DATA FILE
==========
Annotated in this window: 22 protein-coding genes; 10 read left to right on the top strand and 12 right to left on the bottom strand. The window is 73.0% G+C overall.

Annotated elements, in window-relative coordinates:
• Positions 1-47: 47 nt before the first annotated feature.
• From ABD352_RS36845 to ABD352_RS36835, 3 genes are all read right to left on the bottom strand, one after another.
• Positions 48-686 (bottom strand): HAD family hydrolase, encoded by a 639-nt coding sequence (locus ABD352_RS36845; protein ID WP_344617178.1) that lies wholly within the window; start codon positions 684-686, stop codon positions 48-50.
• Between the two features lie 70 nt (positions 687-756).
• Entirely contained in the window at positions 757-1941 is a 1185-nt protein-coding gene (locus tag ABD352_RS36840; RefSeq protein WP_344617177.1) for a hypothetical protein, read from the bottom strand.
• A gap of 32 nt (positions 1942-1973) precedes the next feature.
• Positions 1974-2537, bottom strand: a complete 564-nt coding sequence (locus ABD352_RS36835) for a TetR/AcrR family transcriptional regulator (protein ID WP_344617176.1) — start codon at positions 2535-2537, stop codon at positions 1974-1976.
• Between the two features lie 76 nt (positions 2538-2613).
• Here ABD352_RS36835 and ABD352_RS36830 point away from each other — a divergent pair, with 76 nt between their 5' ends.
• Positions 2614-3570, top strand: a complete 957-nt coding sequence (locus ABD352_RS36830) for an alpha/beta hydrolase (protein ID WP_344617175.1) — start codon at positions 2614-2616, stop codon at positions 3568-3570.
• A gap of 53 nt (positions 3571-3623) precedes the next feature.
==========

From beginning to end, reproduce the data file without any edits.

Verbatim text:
Annotated in this window: 22 protein-coding genes; 10 read left to right on the top strand and 12 right to left on the bottom strand. The window is 73.0% G+C overall.

Annotated elements, in window-relative coordinates:
• Positions 1-47: 47 nt before the first annotated feature.
• From ABD352_RS36845 to ABD352_RS36835, 3 genes are all read right to left on the bottom strand, one after another.
• Positions 48-686 (bottom strand): HAD family hydrolase, encoded by a 639-nt coding sequence (locus ABD352_RS36845; protein ID WP_344617178.1) that lies wholly within the window; start codon positions 684-686, stop codon positions 48-50.
• Between the two features lie 70 nt (positions 687-756).
• Entirely contained in the window at positions 757-1941 is a 1185-nt protein-coding gene (locus tag ABD352_RS36840; RefSeq protein WP_344617177.1) for a hypothetical protein, read from the bottom strand.
• A gap of 32 nt (positions 1942-1973) precedes the next feature.
• Positions 1974-2537, bottom strand: a complete 564-nt coding sequence (locus ABD352_RS36835) for a TetR/AcrR family transcriptional regulator (protein ID WP_344617176.1) — start codon at positions 2535-2537, stop codon at positions 1974-1976.
• Between the two features lie 76 nt (positions 2538-2613).
• Here ABD352_RS36835 and ABD352_RS36830 point away from each other — a divergent pair, with 76 nt between their 5' ends.
• Positions 2614-3570, top strand: a complete 957-nt coding sequence (locus ABD352_RS36830) for an alpha/beta hydrolase (protein ID WP_344617175.1) — start codon at positions 2614-2616, stop codon at positions 3568-3570.
• A gap of 53 nt (positions 3571-3623) precedes the next feature.